As a special feature of our blog—guest postings by experts, clients, and other professionals—please enjoy this blog entry from Donal O’Connell, Managing Director of Chawton Innovation Services Ltd.

One of the key pieces of legislation related to trade secrets in Russia is the Federal Law of July 29, 2004 on Commercial Secrecy. This was passed by the State Duma on July 9, 2004, and endorsed by the Federation Council on July 15, 2004.

This piece of legislation consists of the following articles or sections …

  • Goals and scope of this federal law
  • Laws of the Russian Federation on commercial secrecy
  • Basic notions used in this federal law (including the definition of a trade secret as well as some details on the handling of trade secrets in agreements)
  • Right to classify information as information constituting a commercial secret and methods of obtaining that information
  • Data that may not constitute a commercial secret (i.e. what information may not be considered as a trade secret)
  • Supply of information constituting a commercial secret (i.e. under what circumstances may a trade secret owner have to divulge the information)
  • Protection of the confidentiality of information
  • Protection of the confidentiality of information within the framework of employee or labour relations
  •  Protection of the confidentiality of information as it is passed over to for example state authorities
  • Responsibility for violation of this Federal law (i.e. the various penalties for misappropriation)
  • Responsibility for non-provision of information constituting a commercial secret to the state power bodies, other state authorities, bodies of local self-government

Definition of a Trade Secret

Continue Reading Trade Secret Law in Russia

On Tuesday, January 28 at 12:00 p.m. Central, in the first installment of the 2020 Trade Secrets Webinar Series, Seyfarth attorneys will review noteworthy legislation, cases and other legal developments from across the nation over the last year in the area of trade secrets and data theft, non-competes and other restrictive covenants, and computer fraud. Plus, they will provide predictions for what to watch for in 2020 and provide an overview of the material law changes in Seyfarth’s 2019-2020 Non-Compete Desktop Reference.

Seyfarth attorneys Michael Wexler, Robert Milligan, and Joshua Salinas will address the following topics:

  • Significant new federal and state court decisions and legislation on non-compete and other restrictive covenants that may impact their enforcement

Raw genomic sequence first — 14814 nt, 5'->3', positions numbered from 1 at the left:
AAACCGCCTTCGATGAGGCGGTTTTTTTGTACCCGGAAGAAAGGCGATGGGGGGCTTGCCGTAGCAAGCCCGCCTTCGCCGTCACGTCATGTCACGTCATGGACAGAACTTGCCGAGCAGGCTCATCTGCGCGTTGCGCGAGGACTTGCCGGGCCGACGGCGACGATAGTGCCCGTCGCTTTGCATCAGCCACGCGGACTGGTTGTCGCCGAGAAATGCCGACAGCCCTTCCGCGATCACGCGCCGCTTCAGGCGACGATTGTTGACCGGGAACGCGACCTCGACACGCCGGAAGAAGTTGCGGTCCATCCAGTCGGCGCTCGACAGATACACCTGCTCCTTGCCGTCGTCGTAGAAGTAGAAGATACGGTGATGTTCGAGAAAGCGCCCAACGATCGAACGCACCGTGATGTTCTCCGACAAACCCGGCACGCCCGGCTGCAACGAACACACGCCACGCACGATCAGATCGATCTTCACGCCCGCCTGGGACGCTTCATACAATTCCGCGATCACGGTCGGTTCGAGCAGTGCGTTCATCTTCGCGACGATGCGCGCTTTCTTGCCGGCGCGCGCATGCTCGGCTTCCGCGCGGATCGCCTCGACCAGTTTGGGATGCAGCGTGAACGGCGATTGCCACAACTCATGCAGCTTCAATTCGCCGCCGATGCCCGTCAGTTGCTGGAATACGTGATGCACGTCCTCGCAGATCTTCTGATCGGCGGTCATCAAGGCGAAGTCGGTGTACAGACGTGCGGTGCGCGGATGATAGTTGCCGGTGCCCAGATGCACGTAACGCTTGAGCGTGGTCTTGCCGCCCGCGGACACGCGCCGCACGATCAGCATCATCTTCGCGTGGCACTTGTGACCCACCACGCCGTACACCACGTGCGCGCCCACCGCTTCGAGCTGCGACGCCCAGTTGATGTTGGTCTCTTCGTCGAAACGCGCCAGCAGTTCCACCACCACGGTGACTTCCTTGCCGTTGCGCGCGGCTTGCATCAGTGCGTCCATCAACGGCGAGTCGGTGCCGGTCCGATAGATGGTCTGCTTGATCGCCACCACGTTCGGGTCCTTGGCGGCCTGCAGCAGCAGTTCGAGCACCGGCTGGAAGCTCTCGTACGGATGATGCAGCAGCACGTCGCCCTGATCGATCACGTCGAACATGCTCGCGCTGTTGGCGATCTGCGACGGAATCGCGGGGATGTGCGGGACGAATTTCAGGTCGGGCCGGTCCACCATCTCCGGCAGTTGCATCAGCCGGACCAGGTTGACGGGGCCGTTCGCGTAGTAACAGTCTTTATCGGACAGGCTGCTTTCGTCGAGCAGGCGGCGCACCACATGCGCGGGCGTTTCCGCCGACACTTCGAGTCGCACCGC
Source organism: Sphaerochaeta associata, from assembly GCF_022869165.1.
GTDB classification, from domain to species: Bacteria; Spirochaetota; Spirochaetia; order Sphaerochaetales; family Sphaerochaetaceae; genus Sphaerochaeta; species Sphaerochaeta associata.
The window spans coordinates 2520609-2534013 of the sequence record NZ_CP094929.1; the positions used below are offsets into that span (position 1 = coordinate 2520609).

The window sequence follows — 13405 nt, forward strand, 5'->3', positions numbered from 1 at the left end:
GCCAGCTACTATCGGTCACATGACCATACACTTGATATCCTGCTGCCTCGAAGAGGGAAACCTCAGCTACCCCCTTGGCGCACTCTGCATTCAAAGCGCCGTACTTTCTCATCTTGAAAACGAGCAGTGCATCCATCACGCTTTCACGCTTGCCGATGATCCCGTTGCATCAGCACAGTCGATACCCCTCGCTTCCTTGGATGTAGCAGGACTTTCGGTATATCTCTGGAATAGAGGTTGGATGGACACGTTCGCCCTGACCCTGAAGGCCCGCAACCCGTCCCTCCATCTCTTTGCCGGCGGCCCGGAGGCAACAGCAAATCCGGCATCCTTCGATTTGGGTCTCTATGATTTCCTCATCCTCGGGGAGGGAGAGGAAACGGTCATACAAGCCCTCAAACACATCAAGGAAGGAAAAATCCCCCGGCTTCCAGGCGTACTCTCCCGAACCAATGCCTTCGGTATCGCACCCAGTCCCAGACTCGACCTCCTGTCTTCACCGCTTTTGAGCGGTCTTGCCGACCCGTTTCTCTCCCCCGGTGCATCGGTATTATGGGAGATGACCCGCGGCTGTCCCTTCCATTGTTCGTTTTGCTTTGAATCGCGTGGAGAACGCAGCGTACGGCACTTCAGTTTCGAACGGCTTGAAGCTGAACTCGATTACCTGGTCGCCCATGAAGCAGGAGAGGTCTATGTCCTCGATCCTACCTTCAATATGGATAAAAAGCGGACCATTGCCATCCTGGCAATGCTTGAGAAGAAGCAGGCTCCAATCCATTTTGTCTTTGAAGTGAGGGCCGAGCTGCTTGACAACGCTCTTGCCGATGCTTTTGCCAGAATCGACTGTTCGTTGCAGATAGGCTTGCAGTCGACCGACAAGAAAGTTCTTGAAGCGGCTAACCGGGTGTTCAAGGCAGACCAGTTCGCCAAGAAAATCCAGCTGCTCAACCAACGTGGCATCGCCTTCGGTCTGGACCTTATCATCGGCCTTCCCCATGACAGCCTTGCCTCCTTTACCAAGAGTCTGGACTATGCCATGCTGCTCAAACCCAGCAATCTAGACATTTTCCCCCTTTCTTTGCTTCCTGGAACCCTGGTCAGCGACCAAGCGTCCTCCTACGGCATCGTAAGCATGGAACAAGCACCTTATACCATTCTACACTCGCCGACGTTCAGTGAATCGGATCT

• Discussion of legislative and regulatory efforts to narrow use of non-competes and how companies should respond and the likelihood and impact of potential federal legislation
  • The Defend Trade Secrets Act and tips for navigating the law and an overview of what we know now that it’s been in effect for more than 3 years
  • Recent trade secret misappropriation decisions
  • Noteworthy data breaches and criminal prosecutions for trade secret misappropriation, data theft, and computer fraud matters and discussion of lessons learned
  • Best practices for updating agreements and policies to adequately protect company assets and trade secrets, including addressing the challenge for multi-state employers of an increasing divergence of state laws

REGISTER HERE

If you have any questions, please contact Colleen Vest at cvest@seyfarth.com and reference this event.

*CLE Credit for this webinar has been awarded in the following states: CA, IL, NJ and NY. CLE Credit is pending for GA, TX and VA. Please note that in order to receive full credit for attending this webinar, the registrant must be present for the entire session.

On January 31, 2020, Boston partner Erik Weibust will be speaking at the Practicing Law Institute’s program “Noncompetes and Restrictive Covenants 2020: What Every Lawyer, Human Resources Professional, and Key Strategic Decisionmaker Should Know” in San Francisco. Erik will be speaking a part of a roundtable discussion entitled “Advanced Issues in Noncompete Matters,” which will cover common difficult problems and cutting-edge topics, including:

  • Whether and how to best use early dispute resolution options.
    • How to negotiate consent injunctions, including as they relate to restrictions on the scope of activities, duration of the noncompete, clients covered and/or excluded, and preliminary versus permanent injunctions.